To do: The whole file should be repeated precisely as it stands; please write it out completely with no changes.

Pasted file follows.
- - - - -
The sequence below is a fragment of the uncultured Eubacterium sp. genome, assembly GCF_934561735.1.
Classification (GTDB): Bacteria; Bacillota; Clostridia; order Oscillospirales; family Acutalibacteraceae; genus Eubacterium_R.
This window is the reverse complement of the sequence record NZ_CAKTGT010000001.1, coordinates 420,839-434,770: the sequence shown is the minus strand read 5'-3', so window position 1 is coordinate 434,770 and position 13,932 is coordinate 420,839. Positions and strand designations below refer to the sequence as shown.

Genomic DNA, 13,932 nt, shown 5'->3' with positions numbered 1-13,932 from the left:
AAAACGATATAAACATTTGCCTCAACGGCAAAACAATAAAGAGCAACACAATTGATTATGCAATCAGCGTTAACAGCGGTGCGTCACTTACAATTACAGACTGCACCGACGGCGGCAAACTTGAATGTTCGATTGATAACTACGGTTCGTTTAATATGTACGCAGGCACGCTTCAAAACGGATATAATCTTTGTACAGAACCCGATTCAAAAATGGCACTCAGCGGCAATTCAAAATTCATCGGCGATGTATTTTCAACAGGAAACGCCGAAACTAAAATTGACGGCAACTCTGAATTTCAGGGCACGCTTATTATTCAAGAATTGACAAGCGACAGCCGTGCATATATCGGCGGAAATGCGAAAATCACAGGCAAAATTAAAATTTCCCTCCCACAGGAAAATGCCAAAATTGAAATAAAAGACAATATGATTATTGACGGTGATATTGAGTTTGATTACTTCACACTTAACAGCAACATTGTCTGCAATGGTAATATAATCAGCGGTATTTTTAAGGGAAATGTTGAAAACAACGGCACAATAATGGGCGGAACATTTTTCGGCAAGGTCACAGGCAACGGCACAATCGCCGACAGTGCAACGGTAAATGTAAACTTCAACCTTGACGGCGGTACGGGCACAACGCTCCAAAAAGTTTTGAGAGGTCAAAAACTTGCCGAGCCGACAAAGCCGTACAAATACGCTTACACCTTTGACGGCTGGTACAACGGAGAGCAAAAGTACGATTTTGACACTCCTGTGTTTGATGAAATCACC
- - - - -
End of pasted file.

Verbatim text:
The sequence below is a fragment of the uncultured Eubacterium sp. genome, assembly GCF_934561735.1.
Classification (GTDB): Bacteria; Bacillota; Clostridia; order Oscillospirales; family Acutalibacteraceae; genus Eubacterium_R.
This window is the reverse complement of the sequence record NZ_CAKTGT010000001.1, coordinates 420,839-434,770: the sequence shown is the minus strand read 5'-3', so window position 1 is coordinate 434,770 and position 13,932 is coordinate 420,839. Positions and strand designations below refer to the sequence as shown.

Genomic DNA, 13,932 nt, shown 5'->3' with positions numbered 1-13,932 from the left:
AAAACGATATAAACATTTGCCTCAACGGCAAAACAATAAAGAGCAACACAATTGATTATGCAATCAGCGTTAACAGCGGTGCGTCACTTACAATTACAGACTGCACCGACGGCGGCAAACTTGAATGTTCGATTGATAACTACGGTTCGTTTAATATGTACGCAGGCACGCTTCAAAACGGATATAATCTTTGTACAGAACCCGATTCAAAAATGGCACTCAGCGGCAATTCAAAATTCATCGGCGATGTATTTTCAACAGGAAACGCCGAAACTAAAATTGACGGCAACTCTGAATTTCAGGGCACGCTTATTATTCAAGAATTGACAAGCGACAGCCGTGCATATATCGGCGGAAATGCGAAAATCACAGGCAAAATTAAAATTTCCCTCCCACAGGAAAATGCCAAAATTGAAATAAAAGACAATATGATTATTGACGGTGATATTGAGTTTGATTACTTCACACTTAACAGCAACATTGTCTGCAATGGTAATATAATCAGCGGTATTTTTAAGGGAAATGTTGAAAACAACGGCACAATAATGGGCGGAACATTTTTCGGCAAGGTCACAGGCAACGGCACAATCGCCGACAGTGCAACGGTAAATGTAAACTTCAACCTTGACGGCGGTACGGGCACAACGCTCCAAAAAGTTTTGAGAGGTCAAAAACTTGCCGAGCCGACAAAGCCGTACAAATACGCTTACACCTTTGACGGCTGGTACAACGGAGAGCAAAAGTACGATTTTGACACTCCTGTGTTTGATGAAATCACC